Billboard watchdogs clean up skylines
Aiming to clear out commercial clutter, billboard watchdogs from Rio to Toronto police outdoor ads.
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Tabello seems poised to score a major victory: In October, due in part to his “municipal activism,” the Toronto City Council will vote on – and many think pass – new bylaws for outdoor signs and a billboard tax. Revenue from the tax will fund enforcement. The tax, the final form of which is not yet articulated, will be far lower than projections by the Out-of-home Marketing Association of Canada (OMAC), says Ann Borooah, Toronto’s chief building official. (Earlier this year, OMAC estimated that tax proposals on the table then amounted to an industry-crippling 25 percent of revenue.) While it won’t be the first tax on billboards in North America, she says, it’s notable for its use of taxation as a regulatory tool.Skip to next paragraph
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“I’ve cost the city I don’t know how many millions,” says Tabello of the paperwork he has inflicted on the city. “Somebody has got to pay for it.”
Tabello belongs to a growing international grass-roots movement to control outdoor advertising.
“People are getting fed up” that sign companies have “determined what our public spaces are going to look like,” says Howard Moscoe, a Toronto city councilor. Tabello is forcing civil servants to be accountable for decisions they’ve made, he says “It’s helping us restructure the system to bring accountability in.”
Vermont, Maine, Hawaii, and Alaska ban billboards outright. In Philadelphia, SCRUB (Society Created to Reduce Urban Blight) claims it has gotten the city to remove 1,000 illegal billboards. In Los Angeles, the recently formed Coalition to Ban Billboard Blight works to stem the proliferation of digital billboards. Similar efforts exist in Houston, Tucson, and other smaller US cities.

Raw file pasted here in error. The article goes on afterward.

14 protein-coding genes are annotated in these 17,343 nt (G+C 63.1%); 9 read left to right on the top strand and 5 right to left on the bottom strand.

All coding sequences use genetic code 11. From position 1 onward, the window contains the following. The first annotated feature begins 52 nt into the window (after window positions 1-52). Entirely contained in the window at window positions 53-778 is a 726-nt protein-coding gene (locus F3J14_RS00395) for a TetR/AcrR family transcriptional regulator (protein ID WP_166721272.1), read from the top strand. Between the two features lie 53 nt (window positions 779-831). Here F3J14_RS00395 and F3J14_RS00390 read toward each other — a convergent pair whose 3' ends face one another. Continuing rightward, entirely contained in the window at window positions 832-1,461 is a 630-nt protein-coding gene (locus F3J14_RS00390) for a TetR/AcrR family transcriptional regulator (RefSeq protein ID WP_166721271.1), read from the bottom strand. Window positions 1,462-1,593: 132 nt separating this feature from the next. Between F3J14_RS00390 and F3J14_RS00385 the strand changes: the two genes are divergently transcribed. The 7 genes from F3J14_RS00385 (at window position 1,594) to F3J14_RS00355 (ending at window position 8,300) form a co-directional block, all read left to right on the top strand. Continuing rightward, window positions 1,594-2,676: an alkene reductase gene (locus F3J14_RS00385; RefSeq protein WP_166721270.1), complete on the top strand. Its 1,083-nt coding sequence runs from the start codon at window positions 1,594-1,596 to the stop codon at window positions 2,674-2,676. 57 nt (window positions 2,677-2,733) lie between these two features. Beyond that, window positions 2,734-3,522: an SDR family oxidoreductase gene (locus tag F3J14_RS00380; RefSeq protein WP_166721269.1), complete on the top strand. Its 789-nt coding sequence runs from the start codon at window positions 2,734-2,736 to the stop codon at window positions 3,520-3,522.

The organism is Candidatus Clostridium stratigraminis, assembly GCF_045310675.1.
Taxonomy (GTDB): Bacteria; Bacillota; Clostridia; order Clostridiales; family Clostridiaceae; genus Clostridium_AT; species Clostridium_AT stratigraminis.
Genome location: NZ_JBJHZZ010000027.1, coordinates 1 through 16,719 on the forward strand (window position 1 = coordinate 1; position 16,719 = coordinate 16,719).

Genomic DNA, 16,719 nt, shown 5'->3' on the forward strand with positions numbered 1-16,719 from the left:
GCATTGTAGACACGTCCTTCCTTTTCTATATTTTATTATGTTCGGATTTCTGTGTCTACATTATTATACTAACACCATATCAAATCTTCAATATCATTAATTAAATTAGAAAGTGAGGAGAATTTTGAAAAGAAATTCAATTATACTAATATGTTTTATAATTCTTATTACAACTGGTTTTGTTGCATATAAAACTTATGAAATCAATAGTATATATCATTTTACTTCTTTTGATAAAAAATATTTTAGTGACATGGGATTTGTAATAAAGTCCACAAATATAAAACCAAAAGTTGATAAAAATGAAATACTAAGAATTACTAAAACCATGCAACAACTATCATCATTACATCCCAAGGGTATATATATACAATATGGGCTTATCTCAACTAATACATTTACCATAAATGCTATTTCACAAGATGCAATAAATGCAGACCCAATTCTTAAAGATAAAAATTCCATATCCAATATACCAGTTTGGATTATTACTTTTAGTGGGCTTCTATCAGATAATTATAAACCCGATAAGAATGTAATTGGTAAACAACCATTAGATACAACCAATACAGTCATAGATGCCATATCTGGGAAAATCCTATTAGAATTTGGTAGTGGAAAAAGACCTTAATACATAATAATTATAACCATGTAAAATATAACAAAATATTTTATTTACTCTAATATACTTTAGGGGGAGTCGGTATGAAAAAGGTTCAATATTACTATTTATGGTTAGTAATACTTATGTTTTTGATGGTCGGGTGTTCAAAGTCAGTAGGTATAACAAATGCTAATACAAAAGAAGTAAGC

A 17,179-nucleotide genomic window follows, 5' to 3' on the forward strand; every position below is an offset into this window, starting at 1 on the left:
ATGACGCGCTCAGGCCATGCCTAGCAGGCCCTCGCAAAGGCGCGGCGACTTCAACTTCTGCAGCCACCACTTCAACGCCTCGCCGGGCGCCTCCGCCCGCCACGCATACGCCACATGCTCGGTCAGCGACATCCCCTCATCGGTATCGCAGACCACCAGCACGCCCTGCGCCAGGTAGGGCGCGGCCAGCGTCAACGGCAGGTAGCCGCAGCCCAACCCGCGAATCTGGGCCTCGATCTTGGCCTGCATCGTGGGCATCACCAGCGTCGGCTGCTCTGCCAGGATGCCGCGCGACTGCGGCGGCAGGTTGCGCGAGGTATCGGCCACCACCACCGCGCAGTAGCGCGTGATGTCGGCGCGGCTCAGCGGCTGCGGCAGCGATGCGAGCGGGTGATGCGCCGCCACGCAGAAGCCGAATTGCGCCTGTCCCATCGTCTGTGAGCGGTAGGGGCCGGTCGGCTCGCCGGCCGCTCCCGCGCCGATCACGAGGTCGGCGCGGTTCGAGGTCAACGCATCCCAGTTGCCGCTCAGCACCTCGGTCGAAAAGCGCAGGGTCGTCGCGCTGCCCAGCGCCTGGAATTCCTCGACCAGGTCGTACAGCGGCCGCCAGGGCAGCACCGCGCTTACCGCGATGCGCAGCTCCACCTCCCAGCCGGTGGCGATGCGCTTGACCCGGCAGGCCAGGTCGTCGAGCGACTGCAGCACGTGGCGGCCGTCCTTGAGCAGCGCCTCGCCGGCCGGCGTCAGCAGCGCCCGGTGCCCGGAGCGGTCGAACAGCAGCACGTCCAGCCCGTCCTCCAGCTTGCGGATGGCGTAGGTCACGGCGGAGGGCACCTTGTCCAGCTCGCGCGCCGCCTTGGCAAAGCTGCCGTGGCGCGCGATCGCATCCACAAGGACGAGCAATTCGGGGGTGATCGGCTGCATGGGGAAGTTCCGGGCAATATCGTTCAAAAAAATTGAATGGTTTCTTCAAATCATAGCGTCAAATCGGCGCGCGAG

The most dramatic evidence of the antiadvertising groundswell comes from abroad. In 2007, São Paulo, Brazil, South America’s largest metropolis, banned all “off-site” advertising, and greatly restricted “on-site” signage. Some 15,000 billboards were removed under the “clean city law.” Noting widespread public support for the law, Rio de Janeiro and Buenos Aires are considering bans of their own.
The movement takes inspiration from Jane Jacob’s 1961 book, “The Death and Life of Great American Cities.” Activists define public space as “sacrosanct,” and refer to violations of the unique character of cities by “mass market” advertising as “parasitic” and “invasive.” In some ways, their critique of consumer society is not new. But the voices are new and the context has shifted. Cities are actively reimagining themselves and their public spaces. Ideas about the commons that once belonged to the margin are increasingly mainstream. And they coincide with – and in some ways are prompted by – technological advances that promise to make outdoor advertising more ubiquitous, attention-grabbing, and better targeted than ever.